The quota system administered by the KWV, a body whose main administrative function, remember, was to keep farmers in business by purchasing excess stock, was obstructive, protectionist and small-minded, making it almost impossible to establish vineyards in new regions, such as the Hemel-en-Aarde Valley until 1986. Most of you will be familiar with the battle that Tim Hamilton Russell fought to establish his brand in Hermanus. With hindsight, was it not insane that such a pioneer and marketer should be investigated and prosecuted, just for planting Pinot Noir and Chardonnay?
In those days, it was also extremely difficult to get new plant material through quarantine – some vines were marooned for as long as 20 years – and the lack of good clones, especially of the Burgundian varieties, but also of Cabernet, Merlot, Syrah and Sauvignon Blanc held the industry back. Concern about illegal imports of virus-affected material was understandable and yet plenty of otherwise well behaved winemakers were so frustrated that they broke the law.
Were there any positives about the KWV’s period of control? The answer is not many. One silver lining was the boom in plantings of Chenin Blanc, which I regard as the Cape’s outstanding white variety. From the 1950s onwards, the KWV encouraged growers to use Chenin almost everywhere, much of it for brandy production. That’s why Chenin pops all over the Cape, and also why, almost by default, it is reasonably well represented in terms of the old vineyards that have spearheaded its renaissance in the last decade. The clones were not always the best, and not all of the regions in which it was planted were ideal, but for once the KWV came up with the right answer. Colombard, on the other hand, also planted for distillation, largely proved the opposite.
POST-1994: THE VINOUS REVOLUTION
I’ve spoken a lot about the past today, about the heritage of the Cape wine industry. And yet, in some respects, that wine industry is a recent creation reflecting the broader social, economic and political changes that have occurred since 1994. Tales of Jan van Riebeeck, the Dutch East India Company and the Lords Seventeen are all very well, but they detract attention from a more important story: what’s happening right now and how exciting it is.
For the past four years, as part of my annual South Africa Special Report, I’ve done an updated classification of the best Cape wineries, dividing them, along the lines of Bordeaux’s famous 1855 Classification into First, Second, Third, Fourth and Fifth Growths and a large group of Crus Bourgeois. (It’s up on my website, www.timatkin.com, as a free download if you’re interested.) And I’m delighted to say that it’s promoted debate and even upset a few people.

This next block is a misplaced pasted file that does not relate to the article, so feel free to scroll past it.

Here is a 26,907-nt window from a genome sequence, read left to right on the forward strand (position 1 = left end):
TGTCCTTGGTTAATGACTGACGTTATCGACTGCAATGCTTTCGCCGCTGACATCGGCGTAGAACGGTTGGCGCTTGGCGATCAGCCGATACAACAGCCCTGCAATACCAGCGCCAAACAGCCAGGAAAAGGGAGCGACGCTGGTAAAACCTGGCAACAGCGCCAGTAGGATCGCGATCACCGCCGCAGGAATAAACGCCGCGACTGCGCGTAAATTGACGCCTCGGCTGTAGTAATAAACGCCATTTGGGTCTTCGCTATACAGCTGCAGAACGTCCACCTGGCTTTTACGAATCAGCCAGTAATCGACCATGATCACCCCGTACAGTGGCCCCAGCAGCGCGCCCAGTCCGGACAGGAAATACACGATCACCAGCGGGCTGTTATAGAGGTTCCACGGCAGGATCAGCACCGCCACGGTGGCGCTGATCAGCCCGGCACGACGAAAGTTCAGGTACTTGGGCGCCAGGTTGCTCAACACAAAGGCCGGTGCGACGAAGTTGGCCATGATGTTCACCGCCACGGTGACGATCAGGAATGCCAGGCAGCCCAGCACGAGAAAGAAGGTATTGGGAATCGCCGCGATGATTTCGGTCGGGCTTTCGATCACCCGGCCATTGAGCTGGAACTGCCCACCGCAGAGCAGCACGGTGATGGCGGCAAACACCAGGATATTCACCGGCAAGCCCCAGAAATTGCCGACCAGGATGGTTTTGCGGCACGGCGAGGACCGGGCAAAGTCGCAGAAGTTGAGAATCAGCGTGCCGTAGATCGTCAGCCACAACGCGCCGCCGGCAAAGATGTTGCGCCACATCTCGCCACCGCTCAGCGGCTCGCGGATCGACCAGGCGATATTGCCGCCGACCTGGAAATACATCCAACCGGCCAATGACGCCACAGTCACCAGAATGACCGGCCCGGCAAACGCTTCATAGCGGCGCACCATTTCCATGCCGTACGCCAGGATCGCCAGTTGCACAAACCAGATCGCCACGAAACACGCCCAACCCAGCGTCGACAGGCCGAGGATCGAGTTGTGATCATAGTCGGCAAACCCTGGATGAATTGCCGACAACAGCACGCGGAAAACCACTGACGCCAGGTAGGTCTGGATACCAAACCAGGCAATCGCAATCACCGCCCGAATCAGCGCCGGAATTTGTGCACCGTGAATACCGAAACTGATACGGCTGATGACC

The interesting thing about my 15 so-called First Growths is that all but three of them started making wine after 1994. Alheit, Boekenhoutskloof, Cape Point, David & Nadia, Keermont, Mullineux & Leeu, Newton Johnson, Paul Cluver, Porseleinberg, Rall, Reyneke and Sadie Family were all founded in the post-apartheid era, and Delaire Graff is unrecognisable from the old Delaire property. Truly, the speed and depth of change have been remarkable.
What explains the rapid improvement in the quality of your wines? Some of the older bottles under the hammer today are obvious exceptions, but barely a decade ago South Africa frequently didn’t stack up against the international competition. Too many of its reds were virus-affected, showing that bipolar, under-ripe/over-ripe character and the tell tale whiff of burnt rubber. The whites were better, but with very few exceptions (Hamilton Russell Chardonnay, Ken Forrester’s FMC Chenin perhaps) they weren’t world-beaters. And yet here we are in 2016 with a vinous revolution to savour.
Improved viticulture has been a key factor in South Africa’s renaissance, especially the use of superior clonal material, techniques to combat leaf roll virus, the scourge of the Cape, and better and bolder site selection. There’s a recognition among leading producers that good vineyards really are essential to make fine wine and that certain varieties are particularly well suited to certain areas: Chardonnay in Elgin, the Hemel-en-Aarde, Ceres Plateau, Overberg and Robertson, Sauvignon Blanc in Constantia, Darling and Durbanville, Chenin Blanc in Stellenbosch, the Swartland and Citrusdal Mountain, Syrah in the Swartland, Stellenbosch and Tulbagh, Pinot Noir in Elgin and the Hemel-en-Aarde, Grenache in Piekenierskloof, Cabernet Sauvignon, Merlot and Cabernet Franc in Stellenbosch.